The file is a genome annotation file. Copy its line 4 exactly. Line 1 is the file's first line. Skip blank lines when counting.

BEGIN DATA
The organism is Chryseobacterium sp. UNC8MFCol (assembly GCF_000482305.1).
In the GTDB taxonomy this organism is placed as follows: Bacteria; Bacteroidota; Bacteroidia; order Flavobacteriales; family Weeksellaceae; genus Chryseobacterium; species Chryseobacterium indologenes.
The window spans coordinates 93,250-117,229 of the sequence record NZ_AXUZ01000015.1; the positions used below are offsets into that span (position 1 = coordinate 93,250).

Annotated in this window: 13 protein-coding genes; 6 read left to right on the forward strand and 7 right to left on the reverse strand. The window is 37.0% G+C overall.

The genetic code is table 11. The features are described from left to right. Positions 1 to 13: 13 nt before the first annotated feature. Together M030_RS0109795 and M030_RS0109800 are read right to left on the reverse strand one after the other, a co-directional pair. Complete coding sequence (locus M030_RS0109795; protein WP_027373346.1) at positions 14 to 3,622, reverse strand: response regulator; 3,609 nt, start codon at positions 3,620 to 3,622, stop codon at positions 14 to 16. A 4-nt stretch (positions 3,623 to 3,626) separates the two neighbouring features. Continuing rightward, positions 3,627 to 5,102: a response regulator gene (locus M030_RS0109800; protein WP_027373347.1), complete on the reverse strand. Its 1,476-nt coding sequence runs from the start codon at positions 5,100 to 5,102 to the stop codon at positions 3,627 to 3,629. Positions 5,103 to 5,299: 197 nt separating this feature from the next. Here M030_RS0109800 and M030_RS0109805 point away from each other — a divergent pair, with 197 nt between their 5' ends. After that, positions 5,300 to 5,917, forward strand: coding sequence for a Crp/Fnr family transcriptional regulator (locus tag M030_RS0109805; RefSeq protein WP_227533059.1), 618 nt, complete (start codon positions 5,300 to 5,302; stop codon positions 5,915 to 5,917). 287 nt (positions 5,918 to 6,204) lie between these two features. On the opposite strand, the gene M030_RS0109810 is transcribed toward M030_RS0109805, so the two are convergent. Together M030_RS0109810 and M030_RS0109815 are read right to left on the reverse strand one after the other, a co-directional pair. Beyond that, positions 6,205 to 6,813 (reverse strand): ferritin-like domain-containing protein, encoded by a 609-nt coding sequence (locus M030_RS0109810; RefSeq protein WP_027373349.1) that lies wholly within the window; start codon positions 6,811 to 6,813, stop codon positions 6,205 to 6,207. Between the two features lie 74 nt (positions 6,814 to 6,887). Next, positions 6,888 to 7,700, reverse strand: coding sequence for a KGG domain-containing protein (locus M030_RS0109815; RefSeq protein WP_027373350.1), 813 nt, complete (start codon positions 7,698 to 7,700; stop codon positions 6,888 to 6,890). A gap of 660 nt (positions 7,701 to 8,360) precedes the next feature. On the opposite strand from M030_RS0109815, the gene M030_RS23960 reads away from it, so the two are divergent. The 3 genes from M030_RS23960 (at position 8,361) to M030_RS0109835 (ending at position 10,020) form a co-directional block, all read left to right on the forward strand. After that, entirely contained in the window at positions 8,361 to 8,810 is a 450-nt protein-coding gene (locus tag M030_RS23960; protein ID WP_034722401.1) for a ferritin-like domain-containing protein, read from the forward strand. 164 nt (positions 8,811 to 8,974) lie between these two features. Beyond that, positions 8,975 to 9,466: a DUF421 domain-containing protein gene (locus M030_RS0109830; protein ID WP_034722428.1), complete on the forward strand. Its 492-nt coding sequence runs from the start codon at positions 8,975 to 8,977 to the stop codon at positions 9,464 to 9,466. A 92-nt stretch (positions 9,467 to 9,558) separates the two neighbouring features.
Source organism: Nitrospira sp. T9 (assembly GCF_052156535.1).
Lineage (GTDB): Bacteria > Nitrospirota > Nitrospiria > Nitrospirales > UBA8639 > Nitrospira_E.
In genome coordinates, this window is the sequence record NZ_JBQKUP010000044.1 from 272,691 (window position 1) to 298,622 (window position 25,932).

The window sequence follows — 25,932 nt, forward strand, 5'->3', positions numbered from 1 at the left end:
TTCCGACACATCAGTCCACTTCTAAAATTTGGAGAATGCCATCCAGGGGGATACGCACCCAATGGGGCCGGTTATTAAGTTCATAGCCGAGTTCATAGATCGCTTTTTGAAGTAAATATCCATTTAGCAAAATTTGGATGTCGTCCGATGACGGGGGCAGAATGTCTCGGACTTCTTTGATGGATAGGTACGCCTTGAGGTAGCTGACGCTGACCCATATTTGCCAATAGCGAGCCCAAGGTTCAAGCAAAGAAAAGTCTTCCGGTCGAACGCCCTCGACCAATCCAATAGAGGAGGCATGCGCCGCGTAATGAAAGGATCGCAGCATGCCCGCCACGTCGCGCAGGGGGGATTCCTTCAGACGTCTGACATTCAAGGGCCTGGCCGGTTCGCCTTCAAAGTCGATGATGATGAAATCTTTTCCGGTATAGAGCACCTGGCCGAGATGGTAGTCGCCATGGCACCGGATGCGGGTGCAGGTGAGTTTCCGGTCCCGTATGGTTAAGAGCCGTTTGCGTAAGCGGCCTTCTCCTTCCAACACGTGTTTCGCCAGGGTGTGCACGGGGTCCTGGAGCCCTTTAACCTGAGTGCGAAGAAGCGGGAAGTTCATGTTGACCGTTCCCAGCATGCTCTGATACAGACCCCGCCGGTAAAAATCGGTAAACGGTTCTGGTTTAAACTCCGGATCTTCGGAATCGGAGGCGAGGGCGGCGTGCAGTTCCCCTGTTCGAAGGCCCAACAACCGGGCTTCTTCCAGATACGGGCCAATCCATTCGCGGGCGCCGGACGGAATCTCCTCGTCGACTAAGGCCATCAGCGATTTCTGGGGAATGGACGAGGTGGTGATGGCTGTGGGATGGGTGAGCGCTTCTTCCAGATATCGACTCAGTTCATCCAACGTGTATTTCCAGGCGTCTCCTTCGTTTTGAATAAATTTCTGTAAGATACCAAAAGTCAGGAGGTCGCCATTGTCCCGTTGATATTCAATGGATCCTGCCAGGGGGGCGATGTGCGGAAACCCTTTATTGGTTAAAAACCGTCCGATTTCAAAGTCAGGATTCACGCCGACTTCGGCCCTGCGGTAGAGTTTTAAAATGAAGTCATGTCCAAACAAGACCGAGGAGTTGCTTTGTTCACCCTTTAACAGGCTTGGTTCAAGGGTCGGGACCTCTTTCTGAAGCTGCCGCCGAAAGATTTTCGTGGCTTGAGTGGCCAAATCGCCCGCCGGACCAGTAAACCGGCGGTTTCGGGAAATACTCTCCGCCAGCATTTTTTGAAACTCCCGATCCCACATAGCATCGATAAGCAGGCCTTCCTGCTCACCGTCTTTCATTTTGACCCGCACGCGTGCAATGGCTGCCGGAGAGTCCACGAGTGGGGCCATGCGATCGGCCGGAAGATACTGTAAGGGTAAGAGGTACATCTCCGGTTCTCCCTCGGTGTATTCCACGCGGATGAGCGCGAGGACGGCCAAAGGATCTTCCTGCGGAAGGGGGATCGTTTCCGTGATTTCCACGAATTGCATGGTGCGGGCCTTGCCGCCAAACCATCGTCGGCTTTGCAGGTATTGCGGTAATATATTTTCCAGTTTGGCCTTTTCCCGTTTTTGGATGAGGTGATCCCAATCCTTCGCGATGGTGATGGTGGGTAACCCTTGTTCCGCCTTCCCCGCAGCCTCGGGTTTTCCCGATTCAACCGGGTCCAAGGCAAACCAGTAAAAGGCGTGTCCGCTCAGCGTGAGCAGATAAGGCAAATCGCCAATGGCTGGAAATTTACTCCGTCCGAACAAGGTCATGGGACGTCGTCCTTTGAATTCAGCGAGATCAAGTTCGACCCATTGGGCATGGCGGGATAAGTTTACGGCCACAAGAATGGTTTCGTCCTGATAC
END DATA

Annotated in this window: 13 protein-coding genes; 6 read left to right on the forward strand and 7 right to left on the reverse strand. The window is 37.0% G+C overall.